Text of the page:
'Selling New York' Episode 6: A Shaman and a Soap Star Walk Into a Gramercy Loft

When all else fails and you can't sell an apartment with $7,000 in maintenance fees, bring in an "energy guy." That's the biggest lesson from episode six of the HGTV series "Selling New York." The other intuitive lessons are: You can't find three acres of backyard space in Manhattan, and rich people in a hurry to buy can make decisions based on point-and-shoot digital photos taken on the fly.
In this episode, Kirk Rundhaug of Core Group is transferring the stressful financial burden of a barely used two-bedroom pied-a-terre at 50 Gramercy Park North to his To Do list. You would think that Ian Schrager's Gramercy Park condo with it's "hotel services" would go quickly since the condo's website says they're sold out.

Apparently the $7,000 a month in maintenance fees are killing the parents of "As the World Turns" soap star Noelle Beck (the anxious owners). And they're probably not alone. Since the pad, listed for $5.45 million, is just sitting there costing Mr. and Mrs. Beck lots of money, Rundhaug suggests renting the place furnished for $25K a month.

Camera-ready Noelle finds this pretty appealing. Or at least more appealing than the second option Rundhaug awkwardly suggests: a healing-energy dude. Because how does one find someone willing to spend that $7,000 a month in maintenance without the help of some incense-and-sage-wielding shaman?

Meanwhile the Kleiers have been feeling some good energy. So much so that Mama Michele gave her daughters Sabrina and Samantha the day off with their kids -- at least initially. Michele rescinds on Samantha's day off so she can help close a deal with fancy clients who are moving back to the city and want to buy without seeing anything in person.

Keeping with the family and energy theme of this episode, Laurel Rosenbluth of Gumley Haft Kleier shows her daughter Meredith some places in Manhattan. Apparently her daughter is having one of those fleeting suburban-regret moments in which she misses the magnetic vortex that sits beneath Manhattan. For the episode she entertains the idea of moving her family from the expansive acreage in Connecticut back into teeny-tiny Manhattan.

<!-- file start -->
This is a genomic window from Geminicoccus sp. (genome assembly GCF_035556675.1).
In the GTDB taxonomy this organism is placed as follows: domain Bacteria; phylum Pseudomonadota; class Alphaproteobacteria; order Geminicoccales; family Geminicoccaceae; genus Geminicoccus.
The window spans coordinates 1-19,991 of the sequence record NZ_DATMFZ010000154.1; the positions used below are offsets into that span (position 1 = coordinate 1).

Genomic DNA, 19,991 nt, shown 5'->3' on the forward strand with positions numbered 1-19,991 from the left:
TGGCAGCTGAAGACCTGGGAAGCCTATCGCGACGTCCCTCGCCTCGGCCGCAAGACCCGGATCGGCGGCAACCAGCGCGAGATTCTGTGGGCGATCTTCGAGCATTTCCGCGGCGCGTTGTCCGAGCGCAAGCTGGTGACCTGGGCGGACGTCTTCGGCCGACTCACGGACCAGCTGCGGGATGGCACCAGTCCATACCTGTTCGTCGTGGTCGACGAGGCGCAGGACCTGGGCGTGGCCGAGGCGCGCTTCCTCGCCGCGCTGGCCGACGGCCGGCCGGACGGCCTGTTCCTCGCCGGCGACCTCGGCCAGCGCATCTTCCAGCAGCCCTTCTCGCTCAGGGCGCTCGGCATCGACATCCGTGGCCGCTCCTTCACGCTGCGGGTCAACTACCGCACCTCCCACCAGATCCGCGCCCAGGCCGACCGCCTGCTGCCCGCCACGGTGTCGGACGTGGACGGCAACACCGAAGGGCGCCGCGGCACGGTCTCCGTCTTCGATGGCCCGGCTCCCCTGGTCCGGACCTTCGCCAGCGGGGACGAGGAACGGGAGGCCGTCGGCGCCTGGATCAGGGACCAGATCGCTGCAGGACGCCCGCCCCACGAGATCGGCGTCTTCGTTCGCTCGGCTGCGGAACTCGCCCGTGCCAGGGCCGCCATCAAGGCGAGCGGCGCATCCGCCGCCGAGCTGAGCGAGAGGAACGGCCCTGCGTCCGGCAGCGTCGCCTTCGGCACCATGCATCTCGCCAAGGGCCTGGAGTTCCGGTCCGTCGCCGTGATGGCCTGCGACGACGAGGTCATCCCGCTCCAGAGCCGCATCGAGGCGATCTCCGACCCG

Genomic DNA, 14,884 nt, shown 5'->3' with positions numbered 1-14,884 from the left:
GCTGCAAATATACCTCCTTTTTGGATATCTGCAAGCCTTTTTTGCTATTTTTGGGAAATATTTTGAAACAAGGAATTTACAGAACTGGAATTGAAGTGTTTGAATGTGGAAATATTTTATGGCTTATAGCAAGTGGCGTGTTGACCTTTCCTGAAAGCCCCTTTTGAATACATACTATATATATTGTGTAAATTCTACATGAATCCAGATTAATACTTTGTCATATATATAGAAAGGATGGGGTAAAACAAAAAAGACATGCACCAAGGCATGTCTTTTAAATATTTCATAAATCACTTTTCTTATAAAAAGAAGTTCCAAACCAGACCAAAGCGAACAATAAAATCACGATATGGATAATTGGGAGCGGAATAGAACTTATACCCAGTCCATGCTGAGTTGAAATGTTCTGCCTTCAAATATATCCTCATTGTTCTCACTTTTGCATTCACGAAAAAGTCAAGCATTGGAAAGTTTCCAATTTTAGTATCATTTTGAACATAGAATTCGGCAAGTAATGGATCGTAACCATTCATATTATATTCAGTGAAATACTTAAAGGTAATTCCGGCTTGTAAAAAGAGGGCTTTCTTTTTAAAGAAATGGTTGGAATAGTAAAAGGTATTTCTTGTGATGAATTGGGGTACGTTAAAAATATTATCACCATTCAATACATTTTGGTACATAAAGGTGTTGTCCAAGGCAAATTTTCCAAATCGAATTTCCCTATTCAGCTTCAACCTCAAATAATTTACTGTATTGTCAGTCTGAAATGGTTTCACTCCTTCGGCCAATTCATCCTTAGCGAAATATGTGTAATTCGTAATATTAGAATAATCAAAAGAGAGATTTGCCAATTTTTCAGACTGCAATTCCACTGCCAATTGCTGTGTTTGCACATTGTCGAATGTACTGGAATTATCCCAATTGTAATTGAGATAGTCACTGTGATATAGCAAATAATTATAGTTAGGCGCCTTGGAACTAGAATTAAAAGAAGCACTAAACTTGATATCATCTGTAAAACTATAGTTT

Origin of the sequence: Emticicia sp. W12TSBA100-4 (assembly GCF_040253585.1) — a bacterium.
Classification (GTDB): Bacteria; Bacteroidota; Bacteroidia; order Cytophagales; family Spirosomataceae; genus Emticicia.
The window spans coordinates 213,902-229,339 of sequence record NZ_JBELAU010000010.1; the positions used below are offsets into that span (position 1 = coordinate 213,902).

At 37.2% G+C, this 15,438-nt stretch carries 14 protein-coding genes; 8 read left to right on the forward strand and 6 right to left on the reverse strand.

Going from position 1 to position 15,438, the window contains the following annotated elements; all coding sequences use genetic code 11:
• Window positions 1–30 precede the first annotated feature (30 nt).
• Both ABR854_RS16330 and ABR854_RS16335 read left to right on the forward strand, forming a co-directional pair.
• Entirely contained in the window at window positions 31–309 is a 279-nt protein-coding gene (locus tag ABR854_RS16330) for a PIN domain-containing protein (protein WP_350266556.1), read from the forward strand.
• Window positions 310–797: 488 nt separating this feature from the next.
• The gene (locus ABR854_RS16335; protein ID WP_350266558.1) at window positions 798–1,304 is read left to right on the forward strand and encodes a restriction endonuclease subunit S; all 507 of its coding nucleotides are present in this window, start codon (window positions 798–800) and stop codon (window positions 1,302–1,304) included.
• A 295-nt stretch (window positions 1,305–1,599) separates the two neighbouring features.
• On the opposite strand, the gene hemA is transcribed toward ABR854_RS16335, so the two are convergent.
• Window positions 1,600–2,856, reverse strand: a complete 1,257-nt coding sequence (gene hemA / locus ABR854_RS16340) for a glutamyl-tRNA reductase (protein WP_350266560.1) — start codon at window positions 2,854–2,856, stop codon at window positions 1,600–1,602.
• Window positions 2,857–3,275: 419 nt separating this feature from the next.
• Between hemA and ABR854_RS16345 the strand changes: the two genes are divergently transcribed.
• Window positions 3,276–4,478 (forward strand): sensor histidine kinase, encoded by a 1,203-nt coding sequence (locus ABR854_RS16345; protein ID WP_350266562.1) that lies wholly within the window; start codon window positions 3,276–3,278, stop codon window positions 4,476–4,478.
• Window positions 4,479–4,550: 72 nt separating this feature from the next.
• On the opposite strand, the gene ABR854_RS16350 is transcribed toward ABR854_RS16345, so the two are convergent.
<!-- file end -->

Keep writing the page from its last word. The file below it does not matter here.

This week the need for HGTV to plug people and places was particularly transparent. Some questions I have:

1. Rundhaug seemed a bit weirded out that he had to suggest energy guy, Reggie Arthur, to bring balance to the home. Can we guess that this real estate shaman is going to get his own series soon?

2. Beck got some nice face time and all with no book to promote!? Is this a random push to get more stay-at-homers to tune into the soap? After all she does invite Rundhaug on set making that the location of her final decision: the short term rental option. (Wait, does energy guy Reggie get a commission too if it sells?)

3. What's up with the old baby-and-toddler ploy? Sure it worked on "The Cosby Show" with Raven-Symone and on "Full House" with Mary-Kate and Ashley Olsen, but seeing Samantha and Sabrina's kids' already-jaded, deadpan indifference didn't really have us bowled-over laughing. Funnier was watching Michele try to work her digital camera for some picture-taking that resulted in the sale of a four-bedroom inside the Devonshire House, sight unseen.

4. Why are we watching a broker show her daughter properties when it's clear her daughter has no intention of leaving spacious Connecticut? Where are the real people looking to buy? Whatever the excuse, we got to see a $2.72-million three-bedroom in the iconic Manhattan House and a $2.65-million condo on the Upper East Side -- only to be reminded that 2,400 square feet is closet space for Meredith's family. To her credit, somehow she manages to say the place is perfect while also questioning the lack of an eat-in kitchen, and of separate bedrooms and bathrooms for her two daughters. At the end of the day Meredith's face says it all: a 300-square-foot terrace is no three-acre lawn.

Read about past reviews of "Selling New York" and other home TV coverage. Or see homes for sale in New York, N.Y. at AOL Real Estate.
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